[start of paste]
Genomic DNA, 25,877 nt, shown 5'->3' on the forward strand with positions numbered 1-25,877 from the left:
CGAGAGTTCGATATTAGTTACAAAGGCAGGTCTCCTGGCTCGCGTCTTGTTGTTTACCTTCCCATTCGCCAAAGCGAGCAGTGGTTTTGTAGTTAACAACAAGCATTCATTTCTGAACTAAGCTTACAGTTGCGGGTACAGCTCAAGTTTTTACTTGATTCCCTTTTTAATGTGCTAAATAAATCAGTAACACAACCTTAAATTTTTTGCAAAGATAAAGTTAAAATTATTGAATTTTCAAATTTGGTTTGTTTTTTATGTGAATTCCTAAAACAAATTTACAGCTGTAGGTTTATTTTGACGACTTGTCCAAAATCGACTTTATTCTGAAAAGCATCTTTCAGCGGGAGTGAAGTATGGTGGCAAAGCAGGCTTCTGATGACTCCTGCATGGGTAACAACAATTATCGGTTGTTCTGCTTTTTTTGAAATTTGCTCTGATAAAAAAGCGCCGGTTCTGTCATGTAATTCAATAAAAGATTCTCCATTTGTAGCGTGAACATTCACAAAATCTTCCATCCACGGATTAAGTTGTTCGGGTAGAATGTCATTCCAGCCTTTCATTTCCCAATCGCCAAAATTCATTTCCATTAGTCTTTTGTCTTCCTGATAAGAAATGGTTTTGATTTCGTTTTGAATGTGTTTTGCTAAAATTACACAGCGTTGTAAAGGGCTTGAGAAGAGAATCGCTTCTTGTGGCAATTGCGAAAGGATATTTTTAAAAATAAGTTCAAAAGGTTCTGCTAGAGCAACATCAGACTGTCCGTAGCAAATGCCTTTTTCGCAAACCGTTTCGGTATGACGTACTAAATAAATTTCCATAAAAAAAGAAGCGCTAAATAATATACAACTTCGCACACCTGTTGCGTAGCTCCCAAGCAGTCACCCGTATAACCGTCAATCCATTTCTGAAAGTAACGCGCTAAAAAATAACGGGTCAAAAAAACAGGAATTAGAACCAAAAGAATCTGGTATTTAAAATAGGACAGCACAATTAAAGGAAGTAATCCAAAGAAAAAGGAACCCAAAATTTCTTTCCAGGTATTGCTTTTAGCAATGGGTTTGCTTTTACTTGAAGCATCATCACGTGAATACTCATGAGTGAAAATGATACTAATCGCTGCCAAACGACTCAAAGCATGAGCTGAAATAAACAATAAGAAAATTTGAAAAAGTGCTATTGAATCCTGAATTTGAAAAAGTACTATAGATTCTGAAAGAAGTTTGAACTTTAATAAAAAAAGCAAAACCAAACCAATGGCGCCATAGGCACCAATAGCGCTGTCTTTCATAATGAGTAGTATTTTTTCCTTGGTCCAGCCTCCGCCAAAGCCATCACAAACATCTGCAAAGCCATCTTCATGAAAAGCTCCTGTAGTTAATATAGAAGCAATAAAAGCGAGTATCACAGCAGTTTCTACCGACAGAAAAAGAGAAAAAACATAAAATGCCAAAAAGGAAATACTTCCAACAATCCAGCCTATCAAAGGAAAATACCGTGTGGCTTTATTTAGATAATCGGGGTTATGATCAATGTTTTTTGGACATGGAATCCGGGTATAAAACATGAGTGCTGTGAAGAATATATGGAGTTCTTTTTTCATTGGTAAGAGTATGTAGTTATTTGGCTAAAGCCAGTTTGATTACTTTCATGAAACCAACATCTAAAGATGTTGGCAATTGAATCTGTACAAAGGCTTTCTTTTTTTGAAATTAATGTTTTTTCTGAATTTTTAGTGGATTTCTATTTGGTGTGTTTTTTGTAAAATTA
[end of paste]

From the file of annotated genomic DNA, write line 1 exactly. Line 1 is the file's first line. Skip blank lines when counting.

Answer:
Genomic DNA, 25,877 nt, shown 5'->3' on the forward strand with positions numbered 1-25,877 from the left: